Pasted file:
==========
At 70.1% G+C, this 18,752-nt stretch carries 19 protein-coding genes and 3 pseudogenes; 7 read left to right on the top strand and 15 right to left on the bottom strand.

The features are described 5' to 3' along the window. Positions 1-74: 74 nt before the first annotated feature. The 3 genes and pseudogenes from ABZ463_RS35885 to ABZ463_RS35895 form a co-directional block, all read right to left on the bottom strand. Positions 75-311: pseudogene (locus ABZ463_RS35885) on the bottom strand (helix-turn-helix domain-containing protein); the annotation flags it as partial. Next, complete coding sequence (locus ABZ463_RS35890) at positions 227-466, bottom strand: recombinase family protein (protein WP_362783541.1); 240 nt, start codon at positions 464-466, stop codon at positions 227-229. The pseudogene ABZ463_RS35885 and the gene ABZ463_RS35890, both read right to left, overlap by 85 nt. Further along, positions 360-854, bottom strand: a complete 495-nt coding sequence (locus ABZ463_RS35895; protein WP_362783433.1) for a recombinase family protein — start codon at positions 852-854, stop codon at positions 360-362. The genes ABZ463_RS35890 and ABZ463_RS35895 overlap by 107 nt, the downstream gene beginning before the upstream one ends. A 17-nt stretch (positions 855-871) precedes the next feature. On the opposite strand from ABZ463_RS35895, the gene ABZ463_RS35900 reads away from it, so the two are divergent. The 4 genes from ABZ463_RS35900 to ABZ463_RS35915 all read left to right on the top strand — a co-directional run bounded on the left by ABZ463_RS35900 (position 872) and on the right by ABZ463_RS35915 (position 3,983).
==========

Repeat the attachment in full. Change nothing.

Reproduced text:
At 70.1% G+C, this 18,752-nt stretch carries 19 protein-coding genes and 3 pseudogenes; 7 read left to right on the top strand and 15 right to left on the bottom strand.

The features are described 5' to 3' along the window. Positions 1-74: 74 nt before the first annotated feature. The 3 genes and pseudogenes from ABZ463_RS35885 to ABZ463_RS35895 form a co-directional block, all read right to left on the bottom strand. Positions 75-311: pseudogene (locus ABZ463_RS35885) on the bottom strand (helix-turn-helix domain-containing protein); the annotation flags it as partial. Next, complete coding sequence (locus ABZ463_RS35890) at positions 227-466, bottom strand: recombinase family protein (protein WP_362783541.1); 240 nt, start codon at positions 464-466, stop codon at positions 227-229. The pseudogene ABZ463_RS35885 and the gene ABZ463_RS35890, both read right to left, overlap by 85 nt. Further along, positions 360-854, bottom strand: a complete 495-nt coding sequence (locus ABZ463_RS35895; protein WP_362783433.1) for a recombinase family protein — start codon at positions 852-854, stop codon at positions 360-362. The genes ABZ463_RS35890 and ABZ463_RS35895 overlap by 107 nt, the downstream gene beginning before the upstream one ends. A 17-nt stretch (positions 855-871) precedes the next feature. On the opposite strand from ABZ463_RS35895, the gene ABZ463_RS35900 reads away from it, so the two are divergent. The 4 genes from ABZ463_RS35900 to ABZ463_RS35915 all read left to right on the top strand — a co-directional run bounded on the left by ABZ463_RS35900 (position 872) and on the right by ABZ463_RS35915 (position 3,983).